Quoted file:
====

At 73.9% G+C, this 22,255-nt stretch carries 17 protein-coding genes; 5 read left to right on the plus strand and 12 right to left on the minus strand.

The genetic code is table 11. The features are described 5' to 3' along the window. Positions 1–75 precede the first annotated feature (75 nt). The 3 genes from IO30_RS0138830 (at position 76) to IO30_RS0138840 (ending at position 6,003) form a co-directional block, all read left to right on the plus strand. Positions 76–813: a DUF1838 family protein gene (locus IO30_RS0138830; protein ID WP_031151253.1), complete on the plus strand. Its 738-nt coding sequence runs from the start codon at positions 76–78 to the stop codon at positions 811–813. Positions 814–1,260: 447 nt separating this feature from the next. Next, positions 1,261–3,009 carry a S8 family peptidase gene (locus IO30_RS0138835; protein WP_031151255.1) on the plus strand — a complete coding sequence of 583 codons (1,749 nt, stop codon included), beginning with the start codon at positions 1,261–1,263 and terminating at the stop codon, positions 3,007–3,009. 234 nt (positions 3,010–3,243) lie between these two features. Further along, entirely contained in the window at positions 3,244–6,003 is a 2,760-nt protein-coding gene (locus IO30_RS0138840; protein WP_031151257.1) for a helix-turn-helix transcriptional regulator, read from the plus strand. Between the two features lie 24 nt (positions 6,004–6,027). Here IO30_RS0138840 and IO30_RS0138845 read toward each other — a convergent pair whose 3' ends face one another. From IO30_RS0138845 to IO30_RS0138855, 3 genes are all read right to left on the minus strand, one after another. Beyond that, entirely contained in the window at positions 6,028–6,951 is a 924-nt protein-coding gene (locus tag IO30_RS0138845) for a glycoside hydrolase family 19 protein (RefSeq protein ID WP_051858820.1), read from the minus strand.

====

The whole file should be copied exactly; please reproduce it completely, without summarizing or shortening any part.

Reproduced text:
At 73.9% G+C, this 22,255-nt stretch carries 17 protein-coding genes; 5 read left to right on the plus strand and 12 right to left on the minus strand.

The genetic code is table 11. The features are described 5' to 3' along the window. Positions 1–75 precede the first annotated feature (75 nt). The 3 genes from IO30_RS0138830 (at position 76) to IO30_RS0138840 (ending at position 6,003) form a co-directional block, all read left to right on the plus strand. Positions 76–813: a DUF1838 family protein gene (locus IO30_RS0138830; protein ID WP_031151253.1), complete on the plus strand. Its 738-nt coding sequence runs from the start codon at positions 76–78 to the stop codon at positions 811–813. Positions 814–1,260: 447 nt separating this feature from the next. Next, positions 1,261–3,009 carry a S8 family peptidase gene (locus IO30_RS0138835; protein WP_031151255.1) on the plus strand — a complete coding sequence of 583 codons (1,749 nt, stop codon included), beginning with the start codon at positions 1,261–1,263 and terminating at the stop codon, positions 3,007–3,009. 234 nt (positions 3,010–3,243) lie between these two features. Further along, entirely contained in the window at positions 3,244–6,003 is a 2,760-nt protein-coding gene (locus IO30_RS0138840; protein WP_031151257.1) for a helix-turn-helix transcriptional regulator, read from the plus strand. Between the two features lie 24 nt (positions 6,004–6,027). Here IO30_RS0138840 and IO30_RS0138845 read toward each other — a convergent pair whose 3' ends face one another. From IO30_RS0138845 to IO30_RS0138855, 3 genes are all read right to left on the minus strand, one after another. Beyond that, entirely contained in the window at positions 6,028–6,951 is a 924-nt protein-coding gene (locus tag IO30_RS0138845) for a glycoside hydrolase family 19 protein (RefSeq protein ID WP_051858820.1), read from the minus strand.